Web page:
National Forest management direction for the Newago Prairies Research Natural
Area (RNA) includes closing roads to prevent vehicular traffic into the
RNA, and placing signs to post the RNA off-limits to ORVs. Signs were posted
and piles of stumps and roots were placed along access points to restrict
access. Effectiveness monitoring would examine road access points, count
recent vehicle tracks within the RNA, or use some other means to determine
if the road closures and posted signs had indeed been effective at keeping
The third type of monitoring has the purpose
of determining whether the underlying assumptions made in estimating outcomes
are valid. Although this borders on research, answers are of utmost importance
to both management and to our understanding of ecosystems. Due to the questions
being research questions, the design, data collection and evaluations are
normally done in close cooperation with researchers. An example comes from
the Allegheny National Forest
in Pennsylvania. The Forest Plan had assumed
that management strategies for the Allegheny hardwood forest type would
work in northen hardwood and upland hardwood forest types and would require
similar lead time. Recent monitoring indicates these assumptions are incorrect.
Data show that these types are experiencing many regeneration difficulties,
which in turn has led to a revision in the number of acres suitable for
harvest. Evaluation suggests the need to lower the earlier prediction for
timber production from the forest.
Another type of monitoring-stewardship checks on the health and maintenance of protected areas. The primary question asked is "Is the management of the area ensuring or maintaining the values of the area?" An example comes from the Research Natural Area (RNA) program administered by the U.S. Forest Service. Several regions of the agency have developed standardized approaches for checking and reporting on site conditions and management status of individual RNAs. Problem areas and potential threats to the values of the RNAs can be identified and solutions offered. For example, documentation of heavy dispersed recreational use of campsites at the Battle Point RNA prompted the Chippewa National Forest to increase monitoring to assess impacts, make visitor contacts for collecting comments for education about management concerns, and provide signing on potential restrictions on use.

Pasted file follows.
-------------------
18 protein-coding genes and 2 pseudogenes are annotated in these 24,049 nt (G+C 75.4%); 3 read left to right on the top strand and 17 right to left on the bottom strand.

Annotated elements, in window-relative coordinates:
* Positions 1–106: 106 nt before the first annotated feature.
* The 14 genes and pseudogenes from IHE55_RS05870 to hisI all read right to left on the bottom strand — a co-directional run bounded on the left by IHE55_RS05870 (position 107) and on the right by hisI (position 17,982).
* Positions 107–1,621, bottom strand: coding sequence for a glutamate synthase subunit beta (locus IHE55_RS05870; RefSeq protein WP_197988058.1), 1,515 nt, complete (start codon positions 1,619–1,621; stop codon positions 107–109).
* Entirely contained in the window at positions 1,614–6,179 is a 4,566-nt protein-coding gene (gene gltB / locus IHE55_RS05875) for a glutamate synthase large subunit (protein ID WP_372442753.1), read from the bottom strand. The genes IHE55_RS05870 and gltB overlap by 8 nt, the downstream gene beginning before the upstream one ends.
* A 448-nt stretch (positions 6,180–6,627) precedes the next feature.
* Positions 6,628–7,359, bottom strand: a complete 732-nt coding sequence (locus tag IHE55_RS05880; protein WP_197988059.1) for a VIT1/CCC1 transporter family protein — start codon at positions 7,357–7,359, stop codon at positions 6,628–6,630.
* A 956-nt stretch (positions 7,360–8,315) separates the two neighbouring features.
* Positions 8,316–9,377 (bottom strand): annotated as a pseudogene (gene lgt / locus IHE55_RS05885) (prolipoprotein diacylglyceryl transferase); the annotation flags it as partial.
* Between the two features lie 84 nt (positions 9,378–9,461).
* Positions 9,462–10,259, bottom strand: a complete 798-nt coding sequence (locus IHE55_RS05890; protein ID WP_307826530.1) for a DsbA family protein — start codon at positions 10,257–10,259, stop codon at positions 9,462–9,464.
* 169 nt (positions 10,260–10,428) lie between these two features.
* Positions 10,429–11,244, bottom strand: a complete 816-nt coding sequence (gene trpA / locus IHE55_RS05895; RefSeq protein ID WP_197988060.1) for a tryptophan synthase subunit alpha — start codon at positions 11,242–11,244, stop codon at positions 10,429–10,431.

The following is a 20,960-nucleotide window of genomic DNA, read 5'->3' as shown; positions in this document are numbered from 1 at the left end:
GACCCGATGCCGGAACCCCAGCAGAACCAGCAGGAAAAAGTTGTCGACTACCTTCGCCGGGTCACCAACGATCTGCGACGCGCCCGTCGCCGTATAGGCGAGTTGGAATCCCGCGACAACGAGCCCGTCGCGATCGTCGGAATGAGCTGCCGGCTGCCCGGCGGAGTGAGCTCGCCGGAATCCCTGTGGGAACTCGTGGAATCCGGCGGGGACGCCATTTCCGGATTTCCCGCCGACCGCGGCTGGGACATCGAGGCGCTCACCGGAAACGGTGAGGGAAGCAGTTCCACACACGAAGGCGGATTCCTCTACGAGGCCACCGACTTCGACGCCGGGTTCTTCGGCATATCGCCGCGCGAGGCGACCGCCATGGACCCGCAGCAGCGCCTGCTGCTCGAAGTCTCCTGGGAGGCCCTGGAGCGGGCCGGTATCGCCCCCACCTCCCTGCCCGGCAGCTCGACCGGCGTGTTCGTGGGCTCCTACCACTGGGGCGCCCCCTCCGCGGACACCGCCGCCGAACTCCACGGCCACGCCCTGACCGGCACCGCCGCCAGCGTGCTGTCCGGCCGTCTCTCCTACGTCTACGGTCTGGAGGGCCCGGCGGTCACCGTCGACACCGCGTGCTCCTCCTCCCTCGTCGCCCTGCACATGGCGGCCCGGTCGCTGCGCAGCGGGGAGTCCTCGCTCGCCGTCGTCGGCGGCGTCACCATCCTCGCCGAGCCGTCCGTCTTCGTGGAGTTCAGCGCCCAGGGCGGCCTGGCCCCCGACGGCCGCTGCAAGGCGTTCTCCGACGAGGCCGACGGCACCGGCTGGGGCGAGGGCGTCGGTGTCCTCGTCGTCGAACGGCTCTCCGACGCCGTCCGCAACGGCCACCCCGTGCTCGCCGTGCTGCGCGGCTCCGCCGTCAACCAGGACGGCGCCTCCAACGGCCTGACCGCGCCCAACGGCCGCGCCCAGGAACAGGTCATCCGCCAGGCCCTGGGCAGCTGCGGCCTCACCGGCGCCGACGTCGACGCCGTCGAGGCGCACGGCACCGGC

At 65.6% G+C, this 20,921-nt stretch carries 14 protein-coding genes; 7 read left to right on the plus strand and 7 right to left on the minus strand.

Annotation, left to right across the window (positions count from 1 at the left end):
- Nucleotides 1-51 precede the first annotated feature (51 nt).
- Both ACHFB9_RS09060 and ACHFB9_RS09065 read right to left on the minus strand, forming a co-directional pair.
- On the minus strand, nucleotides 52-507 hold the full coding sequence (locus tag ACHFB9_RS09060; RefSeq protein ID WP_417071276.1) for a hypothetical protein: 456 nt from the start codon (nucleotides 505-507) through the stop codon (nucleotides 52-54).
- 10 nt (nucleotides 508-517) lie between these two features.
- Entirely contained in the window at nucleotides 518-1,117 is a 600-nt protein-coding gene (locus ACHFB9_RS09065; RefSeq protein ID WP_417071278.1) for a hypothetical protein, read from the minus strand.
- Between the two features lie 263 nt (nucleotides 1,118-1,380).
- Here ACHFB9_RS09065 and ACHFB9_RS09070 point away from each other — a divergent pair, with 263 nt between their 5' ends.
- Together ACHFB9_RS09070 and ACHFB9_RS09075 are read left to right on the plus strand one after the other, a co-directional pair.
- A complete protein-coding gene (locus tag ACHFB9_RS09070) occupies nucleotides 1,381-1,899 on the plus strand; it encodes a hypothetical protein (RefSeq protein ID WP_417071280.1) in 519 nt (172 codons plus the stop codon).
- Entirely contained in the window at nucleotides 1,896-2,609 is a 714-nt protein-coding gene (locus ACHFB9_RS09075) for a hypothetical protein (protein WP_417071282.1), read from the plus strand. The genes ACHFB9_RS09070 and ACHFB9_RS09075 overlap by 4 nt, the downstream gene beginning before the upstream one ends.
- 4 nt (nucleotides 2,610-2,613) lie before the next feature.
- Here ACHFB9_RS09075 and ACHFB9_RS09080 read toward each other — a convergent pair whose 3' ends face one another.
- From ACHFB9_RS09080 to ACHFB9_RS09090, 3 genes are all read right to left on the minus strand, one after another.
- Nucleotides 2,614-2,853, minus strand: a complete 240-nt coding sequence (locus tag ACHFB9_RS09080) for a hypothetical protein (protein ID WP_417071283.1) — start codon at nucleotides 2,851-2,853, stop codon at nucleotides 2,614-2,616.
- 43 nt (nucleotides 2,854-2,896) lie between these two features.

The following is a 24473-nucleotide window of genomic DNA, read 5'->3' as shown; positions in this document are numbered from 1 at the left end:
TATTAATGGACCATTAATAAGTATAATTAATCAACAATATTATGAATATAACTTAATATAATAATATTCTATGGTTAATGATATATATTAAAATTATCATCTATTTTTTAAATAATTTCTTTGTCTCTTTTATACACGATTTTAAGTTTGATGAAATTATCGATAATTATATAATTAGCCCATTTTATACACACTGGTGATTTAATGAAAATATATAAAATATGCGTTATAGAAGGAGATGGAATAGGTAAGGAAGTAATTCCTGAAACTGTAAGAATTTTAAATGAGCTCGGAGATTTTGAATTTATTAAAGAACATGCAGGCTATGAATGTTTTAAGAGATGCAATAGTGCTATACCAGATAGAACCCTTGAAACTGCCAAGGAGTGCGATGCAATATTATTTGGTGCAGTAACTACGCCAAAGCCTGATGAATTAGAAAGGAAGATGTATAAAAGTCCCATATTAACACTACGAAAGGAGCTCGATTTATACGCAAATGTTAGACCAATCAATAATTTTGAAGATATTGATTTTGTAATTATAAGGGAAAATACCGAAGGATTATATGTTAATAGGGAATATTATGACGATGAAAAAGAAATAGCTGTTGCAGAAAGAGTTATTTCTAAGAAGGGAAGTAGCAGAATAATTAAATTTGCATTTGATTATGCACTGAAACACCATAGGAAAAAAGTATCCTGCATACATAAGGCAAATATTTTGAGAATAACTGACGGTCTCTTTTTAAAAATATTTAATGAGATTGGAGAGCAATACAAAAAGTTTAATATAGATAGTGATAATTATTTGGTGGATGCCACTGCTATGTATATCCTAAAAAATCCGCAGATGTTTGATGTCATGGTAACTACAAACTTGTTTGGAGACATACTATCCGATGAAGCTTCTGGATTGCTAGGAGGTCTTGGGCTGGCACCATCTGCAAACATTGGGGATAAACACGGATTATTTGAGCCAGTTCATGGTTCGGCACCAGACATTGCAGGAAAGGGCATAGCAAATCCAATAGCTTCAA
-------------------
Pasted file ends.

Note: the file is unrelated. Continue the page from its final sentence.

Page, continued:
Among the many considerations that go into the design of an effective monitoring program is the determination of the appropriate spatial and temporal scales with which to apply monitoring activities. These spatial and temporal scales are a function of the natural variability found in the system.
All indicators of ecosystem health considered for use in a monitoring program exhibit some degree of spatial and temporal variability. Temporal variability in natural systems occurs on a variety of temporal scales, and may be influenced by season, macroclimate, microclimate, natural succession, natural disturbance patterns, or other factors. Many water quality parameters, for example, generally exhibit a shortterm "pulse" related to snowmelt, and the exact timing of this pulse is often difficult to predict. As a result, water quality may show substantially natural variation over a period of a very few days. Many other commonly used ecological monitoring parameters vary on a fairly regular seasonal basis. For example, nutrient concentrations in hardwood tree foliage changes dramatically during the growing season.
The objectives will help determine the frequency of sampling and permanency of sample locations. For example to determine dynamics of growth and mortality in oldgrowth forests in the Pisgah National Forest, permanent plots have been established and are being sampled at 5-year intervals. Variability between years can be substantial and should also be considered in the sampling design.
The design of a monitoring program will build upon the goals and objectives of the manager. This is where one fits the appropriate science and technology to the question being asked. In many cases, this means that a scientifically sound sampling design is required to provide the necessary information. But as mentioned in the science paper on this topic, a poorly designed monitoring program can be worse than none at all. The fourstep process outlined there means addressing these questions: